The Mona Lisa is again the target of cultural vandalism this week. Cultural heritage and art objects are often the target for vandals wanting to send a message to the world. Fortunately, protective measures and teams of expert restorers are often able to prevent damage.
Showing cultural heritage to the public is always a risk. Valuable artefacts are an obvious target for people wanting to ‘send a message’, and museums should be aware of the surprising history of art vandalism.
Cake on the Mona Lisa
The stunt may have inspired some of the best headlines this year: someone dressed as an old woman in a wheelchair threw cake at the world’s most famous Italian rennaissance painting. The vandal was quickly taken away by security, and the glass shield protected the painting from any culinary damage.
However, this is far from the first time that Leonardo da Vinci’s masterpiece has been threatened: in 1911 an Italian patriot working at the Louvre hid in a broom cupboard at the museum. After the gallery closed, he concealed the work under his coat and took it back to his appartment. His attempt to repatriate the painting to Italy was unsuccessful, but the theft brought the painting into the public spotlight.
In the 1950s, there were two attacks. One vandal had attempted to cut the painting with a knife, which led the Louvre to put up a panel of glass to protect it. Months later, another vandal threw a rock at the painting. The rock bounced off the protective screen, but a fragment of glass landed on the painting and damaged some pigment. Since then, the painting is only displayed behind bullet-proof glass.
In 1974, a woman tried to spray-paint a message onto the canvas while it was on display at the Tokyo National Museum. In 2009, someone threw a ceramic cup at the painting. The protective glass screen protected it from damage in both cases.
Cartoon eyes on Russian modernism
Security guards are often the ones called to stop vandalism – but in this case a museum guard was the perpetrator. “Three Figures” by Anna Leporskaya is a valuable piece of Russian avant-garde artwork painted in the 1930s, notably lacking any facial features until a member of staff from a security firm drew on eyes in 2021.
Why the guard decided to draw eyes on with a ballpoint pen is not clear, and many headlines suggested that he was ‘bored’. Later, however, he claimed to have been goaded by teenagers to give the artwork facial features, in an interview reported by Artnews. Fortunately, the damage to the painting was minimal and did not cost too much to repair.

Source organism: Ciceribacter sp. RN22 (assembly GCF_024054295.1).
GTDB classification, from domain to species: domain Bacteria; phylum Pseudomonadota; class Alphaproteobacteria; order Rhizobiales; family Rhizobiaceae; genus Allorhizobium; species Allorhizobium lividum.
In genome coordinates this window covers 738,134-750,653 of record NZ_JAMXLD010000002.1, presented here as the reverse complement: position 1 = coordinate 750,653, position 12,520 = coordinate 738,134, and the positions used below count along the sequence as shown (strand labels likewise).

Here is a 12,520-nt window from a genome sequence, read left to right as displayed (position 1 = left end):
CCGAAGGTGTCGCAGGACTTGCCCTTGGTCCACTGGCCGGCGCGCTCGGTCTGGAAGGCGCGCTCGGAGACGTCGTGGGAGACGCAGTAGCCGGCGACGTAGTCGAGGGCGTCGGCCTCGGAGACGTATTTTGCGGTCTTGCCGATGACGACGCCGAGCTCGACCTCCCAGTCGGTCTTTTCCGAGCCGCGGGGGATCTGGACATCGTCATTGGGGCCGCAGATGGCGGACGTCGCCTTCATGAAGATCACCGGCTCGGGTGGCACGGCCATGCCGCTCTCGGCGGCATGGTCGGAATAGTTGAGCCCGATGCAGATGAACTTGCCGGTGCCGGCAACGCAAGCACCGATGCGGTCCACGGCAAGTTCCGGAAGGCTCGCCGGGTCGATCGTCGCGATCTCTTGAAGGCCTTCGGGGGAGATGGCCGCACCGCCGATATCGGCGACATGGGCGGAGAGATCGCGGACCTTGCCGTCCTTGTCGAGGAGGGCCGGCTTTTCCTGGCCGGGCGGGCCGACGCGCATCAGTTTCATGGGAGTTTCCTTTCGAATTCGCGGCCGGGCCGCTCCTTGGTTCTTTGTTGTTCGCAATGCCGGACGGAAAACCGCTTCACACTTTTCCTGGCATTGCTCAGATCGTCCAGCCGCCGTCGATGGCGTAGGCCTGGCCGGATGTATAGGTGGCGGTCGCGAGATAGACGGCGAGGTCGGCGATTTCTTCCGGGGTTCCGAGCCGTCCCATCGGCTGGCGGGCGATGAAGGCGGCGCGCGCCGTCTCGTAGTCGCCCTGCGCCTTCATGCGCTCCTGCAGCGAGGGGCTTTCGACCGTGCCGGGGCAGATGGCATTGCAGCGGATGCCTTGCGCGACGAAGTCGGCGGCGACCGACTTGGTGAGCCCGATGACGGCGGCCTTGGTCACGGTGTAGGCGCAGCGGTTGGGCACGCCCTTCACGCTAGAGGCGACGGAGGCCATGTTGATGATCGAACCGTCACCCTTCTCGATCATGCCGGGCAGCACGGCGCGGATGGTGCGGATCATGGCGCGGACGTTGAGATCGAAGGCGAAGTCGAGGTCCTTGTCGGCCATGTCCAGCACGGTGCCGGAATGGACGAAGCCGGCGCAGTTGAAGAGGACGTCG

Given the press coverage that the artwork received, perhaps the security guard should have been given a pay rise instead of being fired?
Margaret Thatcher statue egged within a day
Whoever signed off on the new statue of the former British Prime Minister must be a brave person. While some see Thatcher as a strong leader who brought Britain forward, many blame her for causing widespread deprivation and poverty. A statue of such a divisive figure was inevitably going to attract attention.
It had only been unveiled for a few hours in Thatcher’s home town of Grantham before a disgruntled member of the public threw eggs on it. Whilst the statue was quickly protected with barriers, this did not stop further vandalism from happening two weeks later when it was doused in red paint.
It seems likely that fans and critics of the Iron Lady will pay visit to the site for years to come, with many still wanting to share their feelings about her legacy.
Selfie leads to broken toes
Not all vandalism is intentional – some is merely stupid. One visitor to the Museo Antonio Canova was a little too enthusiastic about taking a selfie with a statue of Pauline Bonaparte as Venus Victrix (1804). The visitor was attempting to sit on the piece while taking a photo when he broke the toes off. When the museum reviewed security footage, they discovered that the culprit had fled without telling anyone of the damage. The later tweeted that the tourist identified handed himself in to the authorities.
Fortunately restoration was an easy fix, but the accident is an important reminder – heritage is often more fragile than we realise. Oh, and don’t touch museum exhibits.
Slashing the Rokeby Venus for Feminism
This 17th century nude is well-renowned. Art critics have described it as a “paradigm of female beauty”. To suffragette Mary Richardson, however, it was a target.
She entered the National Gallery on the 10th March with a meat cleaver, and was able to get seven slashes down the painting.
She was protesting against the arrest of notable suffragette Emmeline Pankhurst in the days prior. Despite the scale of the damage, the painting was carefully repaired by the gallery’s chief restorer.
The attack certainly sent a message: the press dubbed her “Slasher Mary”.